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40 Years of Israeli Occupation

By: 
Rafeef Ziadah
Date Published: 
June 10, 2007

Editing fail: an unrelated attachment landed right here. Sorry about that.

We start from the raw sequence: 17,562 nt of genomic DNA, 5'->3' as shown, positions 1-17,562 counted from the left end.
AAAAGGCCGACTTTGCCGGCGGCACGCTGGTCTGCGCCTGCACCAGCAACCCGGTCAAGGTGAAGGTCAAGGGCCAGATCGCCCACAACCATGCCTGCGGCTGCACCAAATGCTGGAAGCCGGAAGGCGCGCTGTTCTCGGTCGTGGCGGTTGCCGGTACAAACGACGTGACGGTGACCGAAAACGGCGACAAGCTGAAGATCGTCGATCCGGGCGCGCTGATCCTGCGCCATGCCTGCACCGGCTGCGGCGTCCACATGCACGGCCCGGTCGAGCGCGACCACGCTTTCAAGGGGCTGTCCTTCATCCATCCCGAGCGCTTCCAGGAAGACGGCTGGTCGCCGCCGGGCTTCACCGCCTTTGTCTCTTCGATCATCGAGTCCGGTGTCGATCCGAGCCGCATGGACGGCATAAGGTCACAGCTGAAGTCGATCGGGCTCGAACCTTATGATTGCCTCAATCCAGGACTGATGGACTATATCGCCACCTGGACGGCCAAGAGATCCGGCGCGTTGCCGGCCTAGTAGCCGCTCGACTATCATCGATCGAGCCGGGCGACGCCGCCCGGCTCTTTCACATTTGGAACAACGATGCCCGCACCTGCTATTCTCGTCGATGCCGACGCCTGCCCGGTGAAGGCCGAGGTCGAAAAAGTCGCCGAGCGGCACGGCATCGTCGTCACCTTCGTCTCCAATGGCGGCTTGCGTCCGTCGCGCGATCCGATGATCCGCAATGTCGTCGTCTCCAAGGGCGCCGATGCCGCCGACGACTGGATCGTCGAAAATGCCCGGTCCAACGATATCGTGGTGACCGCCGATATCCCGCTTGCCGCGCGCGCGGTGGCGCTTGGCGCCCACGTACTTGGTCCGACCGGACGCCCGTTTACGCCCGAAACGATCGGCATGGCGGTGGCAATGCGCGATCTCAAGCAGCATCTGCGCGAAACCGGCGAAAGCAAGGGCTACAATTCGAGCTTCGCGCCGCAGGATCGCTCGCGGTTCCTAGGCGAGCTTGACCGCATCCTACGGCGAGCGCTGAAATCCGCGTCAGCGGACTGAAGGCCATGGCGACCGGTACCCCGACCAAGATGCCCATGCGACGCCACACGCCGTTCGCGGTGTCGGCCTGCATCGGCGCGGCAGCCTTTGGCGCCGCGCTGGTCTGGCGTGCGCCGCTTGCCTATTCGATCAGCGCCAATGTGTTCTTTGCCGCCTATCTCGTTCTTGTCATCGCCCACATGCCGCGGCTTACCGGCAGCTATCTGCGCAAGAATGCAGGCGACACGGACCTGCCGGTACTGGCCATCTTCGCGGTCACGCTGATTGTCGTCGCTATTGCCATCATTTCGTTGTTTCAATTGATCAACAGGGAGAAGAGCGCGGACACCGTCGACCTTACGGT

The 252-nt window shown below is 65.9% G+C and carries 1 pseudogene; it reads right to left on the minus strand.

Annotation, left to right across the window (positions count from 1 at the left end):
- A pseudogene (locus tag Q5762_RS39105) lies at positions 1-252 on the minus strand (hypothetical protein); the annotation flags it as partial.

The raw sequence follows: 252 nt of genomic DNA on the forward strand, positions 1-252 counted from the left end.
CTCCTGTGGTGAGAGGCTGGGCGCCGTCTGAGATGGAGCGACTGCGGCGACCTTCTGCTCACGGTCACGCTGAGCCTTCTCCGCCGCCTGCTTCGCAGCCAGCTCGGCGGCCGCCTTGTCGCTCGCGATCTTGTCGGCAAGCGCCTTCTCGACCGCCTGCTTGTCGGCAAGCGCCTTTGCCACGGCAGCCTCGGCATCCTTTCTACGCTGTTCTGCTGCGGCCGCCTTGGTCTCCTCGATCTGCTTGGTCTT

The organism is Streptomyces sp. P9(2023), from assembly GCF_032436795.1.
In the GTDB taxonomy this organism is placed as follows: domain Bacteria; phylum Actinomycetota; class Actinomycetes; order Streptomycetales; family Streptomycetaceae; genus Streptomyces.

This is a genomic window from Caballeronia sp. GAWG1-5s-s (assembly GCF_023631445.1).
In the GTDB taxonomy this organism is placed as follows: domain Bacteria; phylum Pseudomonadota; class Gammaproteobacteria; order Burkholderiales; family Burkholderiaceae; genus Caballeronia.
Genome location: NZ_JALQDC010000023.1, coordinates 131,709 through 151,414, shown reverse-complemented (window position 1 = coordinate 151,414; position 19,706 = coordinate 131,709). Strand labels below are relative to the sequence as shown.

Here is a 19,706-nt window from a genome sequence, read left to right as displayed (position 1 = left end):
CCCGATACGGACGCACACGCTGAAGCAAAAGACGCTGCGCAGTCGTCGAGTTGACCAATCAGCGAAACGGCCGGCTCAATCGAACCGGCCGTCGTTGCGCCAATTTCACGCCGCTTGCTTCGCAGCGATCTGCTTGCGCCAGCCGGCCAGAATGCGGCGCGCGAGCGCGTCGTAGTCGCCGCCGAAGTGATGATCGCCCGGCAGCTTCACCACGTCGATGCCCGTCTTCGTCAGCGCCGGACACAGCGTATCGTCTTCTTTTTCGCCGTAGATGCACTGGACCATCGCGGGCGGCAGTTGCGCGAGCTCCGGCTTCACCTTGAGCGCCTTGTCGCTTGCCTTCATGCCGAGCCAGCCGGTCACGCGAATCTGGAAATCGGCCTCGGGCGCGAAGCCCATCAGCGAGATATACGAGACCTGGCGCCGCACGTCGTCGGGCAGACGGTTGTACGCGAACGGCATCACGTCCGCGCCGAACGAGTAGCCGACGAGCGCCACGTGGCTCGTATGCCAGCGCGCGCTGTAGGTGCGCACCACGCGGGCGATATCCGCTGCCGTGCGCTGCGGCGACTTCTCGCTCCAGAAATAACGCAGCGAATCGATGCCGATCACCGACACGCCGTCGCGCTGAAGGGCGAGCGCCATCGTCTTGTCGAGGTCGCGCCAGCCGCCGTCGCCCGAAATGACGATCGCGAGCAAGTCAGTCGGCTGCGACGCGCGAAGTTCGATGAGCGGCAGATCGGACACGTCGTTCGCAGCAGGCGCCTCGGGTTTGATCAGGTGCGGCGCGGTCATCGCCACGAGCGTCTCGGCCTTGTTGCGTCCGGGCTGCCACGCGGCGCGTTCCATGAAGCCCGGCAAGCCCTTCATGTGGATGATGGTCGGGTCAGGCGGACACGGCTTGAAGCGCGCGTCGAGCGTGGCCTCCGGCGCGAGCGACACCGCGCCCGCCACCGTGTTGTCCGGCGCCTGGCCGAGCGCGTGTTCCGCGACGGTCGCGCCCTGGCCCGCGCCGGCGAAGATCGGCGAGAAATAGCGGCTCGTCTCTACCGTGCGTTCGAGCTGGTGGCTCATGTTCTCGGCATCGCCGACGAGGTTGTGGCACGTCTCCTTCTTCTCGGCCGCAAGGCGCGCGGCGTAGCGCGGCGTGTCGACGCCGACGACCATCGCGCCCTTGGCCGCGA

June 2007 marks the 40-year anniversary of the Israeli occupation of the West Bank, Gaza Strip and Golan Heights. The Israeli government, backed by a steady flow of US tax dollars, continues its assault on the Palestinian population. Over 700 Palestinians were killed in 2006. Ten thousand Palestinian political prisoners remain locked behind bars while millions more are trapped in their towns and villages, surrounded by settlements, checkpoints, and the ever expanding apartheid wall. The policy of deliberate starvation of the Palestinian population continues unchecked as poverty and unemployment reach never before seen levels. Al-Naqsa Following its victory in the 1967 War, Israel occupied the West Bank (including East Jerusalem), the Gaza Strip, the Egyptian Sinai Peninsula, and the Syrian Golan Heights. These occupations have shaped the daily lives of people in the region for the subsequent decades, none more directly than for the Palestinian population in the West Bank and Gaza Strip. In the West Bank, following a mere six days of fighting, one-fifth of the Palestinian population was driven from their homes and lands. The vast majority of these people would be prevented from ever returning. Palestinians call this second expulsion (the first being the Nakba in 1947-1948) the “Naqsa” (disaster). After the occupation, Israel declared a military government that controlled every aspect of Palestinian life in the occupied territories. Over 2,500 military orders were passed that apply only to Palestinian residents in the area, exempting Israeli settlers who are governed by Israeli civil law. This dual, discriminatory system of laws for two people living in the same area is one illustration of the apartheid system established by Israel. Apartheid The end result of the process set in motion by the 1967 occupation of the West Bank is the confinement of Palestinians to scattered population centers divided from one another by Israeli settlements, military checkpoints, walls and Israeli-only highways. The Wall, and its associated infrastructure of settlements, military zones and roads, annexes some 48 percent of the West Bank. This leaves Palestinians living on approximately 12 percent of historic Palestine. The get a sense of what the future holds for the Palestinian ghettos in the West Bank, we can look at the Gaza Strip. Only 45 km long and about 10 to 12 km wide, there are over 1.4 million Palestinians crowded into shantytowns—with a massive electric fence surrounding the Strip, which is guarded by the Israeli military. Israel has continued to prevent movement in and out of the area while subjecting its residents to repeated military incursions, shelling and house demolitions. This ongoing process can best be described as “bantustanization”, in reference to the brutal apartheid regime South Africa. From the 1950s onwards, the white South African government established pockets of “self-rule” known as Bantustans in isolated and economically unviable areas for the rural black population. Apartheid was sustained through a superstructure of laws and regulations similar to those used by the Israeli occupation; 87 percent of South African land was reserved by the Land Acts for exclusive white ownership and occupation. Boycott, Divestment, Sanctions Yet as we mark the 40th anniversary of the occupation, there is for the first time in decades, a growing movement for Boycott, Divestment and Sanctions (BDS) against Israeli apartheid. Fed up with the empty rhetoric and cheap condemnation of the “violence on both sides,” people around the world are taking action. Unions, churches and student groups are getting organized in an effort to extend real solidarity to the Palestinian people. The historic resolution by CUPE Ontario (Canadian Union of Public Employees) to support the campaign of Boycott, Divestment and Sanctions has been followed by similar resolutions in other unions. Britain’s biggest journalist union, The National Union of Journalists, criticized Israel’s “military adventures” and voted in favor of a boycott of Israeli goods. The resolution called for “a boycott of Israeli goods similar to those boycotts in the struggles against apartheid in South Africa,” urging British and United Nations sanctions on Israel. In a letter appearing in the Guardian on April 21, 2007, 130 UK physicians called for a boycott of the Israeli Medical Association and its suspension from the World Medical Association. The letter stated: “Persistent violations of medical ethics have accompanied Israel’s occupation. The Israeli Defense Force has systematically flouted the fourth Geneva Convention guaranteeing a civilian population unfettered access to medical services and immunity for medical staff. Ambulances are fired on (hundreds of cases) and their personnel killed. Desperately ill people, and newborn babies, die at checkpoints because soldiers bar the way to hospital. The public-health infrastructure, including water and electricity supplies, is willfully bombed, and the passage of essential medicines like anti-cancer drugs and kidney dialysis fluids blocked. In the West Bank, the apartheid wall has destroyed any coherence in the primary health system. UN reporters have described Gaza as a humanitarian catastrophe, with 25% of children clinically malnourished.” Over the past two years there have been gains and loses on the academic and cultural boycott fronts. The celebrated novelist, critic and artist John Berger called on British writers and artists to undertake a cultural boycott of Israel. This letter was co-signed by, among others, the artist Cornelia Parker, the musician Brian Eno, and writers Arundhati Roy and Ahdaf Soueif. On March 28, the Irish state-sponsored academy of artists, Aosdána, debated two resolutions on Palestine at its annual general membership meeting. The first motion called for Aosdána to “back the call from Palestinian Filmmakers, Artists and Cultural Workers to end all cooperation with state-sponsored Israeli cultural events and institutions.” This motion was defeated after lengthy discussion. The second motion mentioned the Palestinian call and encouraged “Irish artists and cultural institutions to reflect deeply before engaging in any cooperation [with Israeli cultural events and institutions].” This motion was passed. Local action In Canada, the Coalition Against Israeli Apartheid, is responding to the call from Palestine to mark the 40th anniversary of the occupation, by organizing a national day of action targeting Chapters and Indigo bookstores. This is part of the ongoing campaign to force the majority owners Heather Reisman and Gerry Schwartz, to cut all financial ties to Heseg—Foundation for Lone Soldiers. Heseg distributes three million dollars in scholarships to former so called “Lone Soldiers”. These are individuals who have no family in Israel, but decide to travel there to join the Israeli military. At any time there might be 5,000 “Lone Soldiers” in the Israeli military, working in various capacities including in combat units. As soldiers, they participate in a military that operates checkpoints that restrict Palestinian freedom of movement, enforces the occupation of Palestinian land, and has a documented history of human rights violations. The coalition is using the boycott as a regular educational tool around Israeli apartheid, and there are weekly informational pickets being held outside Chapters and Indigo stores. Boycott, divestment and sanctions formed a critical part of global efforts to end South African apartheid. They were an expression of popular refusal to participate in and sustain the structures of racial discrimination and oppression. It was widely seen as morally repugnant to be openly associated with South African apartheid. Today we have an opportunity to once again be part of a global movement for justice, please join us! About the Author Rafeef Ziadah is a third generation Palestinian refugee and member of the Coalition Against Israeli Apartheid